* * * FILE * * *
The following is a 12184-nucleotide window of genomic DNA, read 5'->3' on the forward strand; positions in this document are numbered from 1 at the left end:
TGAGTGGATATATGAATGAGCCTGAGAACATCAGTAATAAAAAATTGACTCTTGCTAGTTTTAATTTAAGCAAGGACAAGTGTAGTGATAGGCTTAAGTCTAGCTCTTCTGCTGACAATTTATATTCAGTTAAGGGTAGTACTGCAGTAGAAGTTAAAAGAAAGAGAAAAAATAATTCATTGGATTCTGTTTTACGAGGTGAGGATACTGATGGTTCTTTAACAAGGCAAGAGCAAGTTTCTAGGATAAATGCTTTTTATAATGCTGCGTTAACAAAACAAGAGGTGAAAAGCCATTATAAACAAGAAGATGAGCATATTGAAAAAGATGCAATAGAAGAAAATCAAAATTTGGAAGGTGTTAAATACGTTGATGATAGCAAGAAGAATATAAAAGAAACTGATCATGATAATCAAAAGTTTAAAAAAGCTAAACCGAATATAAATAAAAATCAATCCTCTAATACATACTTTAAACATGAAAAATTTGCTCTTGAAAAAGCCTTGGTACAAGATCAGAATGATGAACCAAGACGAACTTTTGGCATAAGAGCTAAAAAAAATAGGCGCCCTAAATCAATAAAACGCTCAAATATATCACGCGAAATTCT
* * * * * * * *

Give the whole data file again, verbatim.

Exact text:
The following is a 12184-nucleotide window of genomic DNA, read 5'->3' on the forward strand; positions in this document are numbered from 1 at the left end:
TGAGTGGATATATGAATGAGCCTGAGAACATCAGTAATAAAAAATTGACTCTTGCTAGTTTTAATTTAAGCAAGGACAAGTGTAGTGATAGGCTTAAGTCTAGCTCTTCTGCTGACAATTTATATTCAGTTAAGGGTAGTACTGCAGTAGAAGTTAAAAGAAAGAGAAAAAATAATTCATTGGATTCTGTTTTACGAGGTGAGGATACTGATGGTTCTTTAACAAGGCAAGAGCAAGTTTCTAGGATAAATGCTTTTTATAATGCTGCGTTAACAAAACAAGAGGTGAAAAGCCATTATAAACAAGAAGATGAGCATATTGAAAAAGATGCAATAGAAGAAAATCAAAATTTGGAAGGTGTTAAATACGTTGATGATAGCAAGAAGAATATAAAAGAAACTGATCATGATAATCAAAAGTTTAAAAAAGCTAAACCGAATATAAATAAAAATCAATCCTCTAATACATACTTTAAACATGAAAAATTTGCTCTTGAAAAAGCCTTGGTACAAGATCAGAATGATGAACCAAGACGAACTTTTGGCATAAGAGCTAAAAAAAATAGGCGCCCTAAATCAATAAAACGCTCAAATATATCACGCGAAATTCT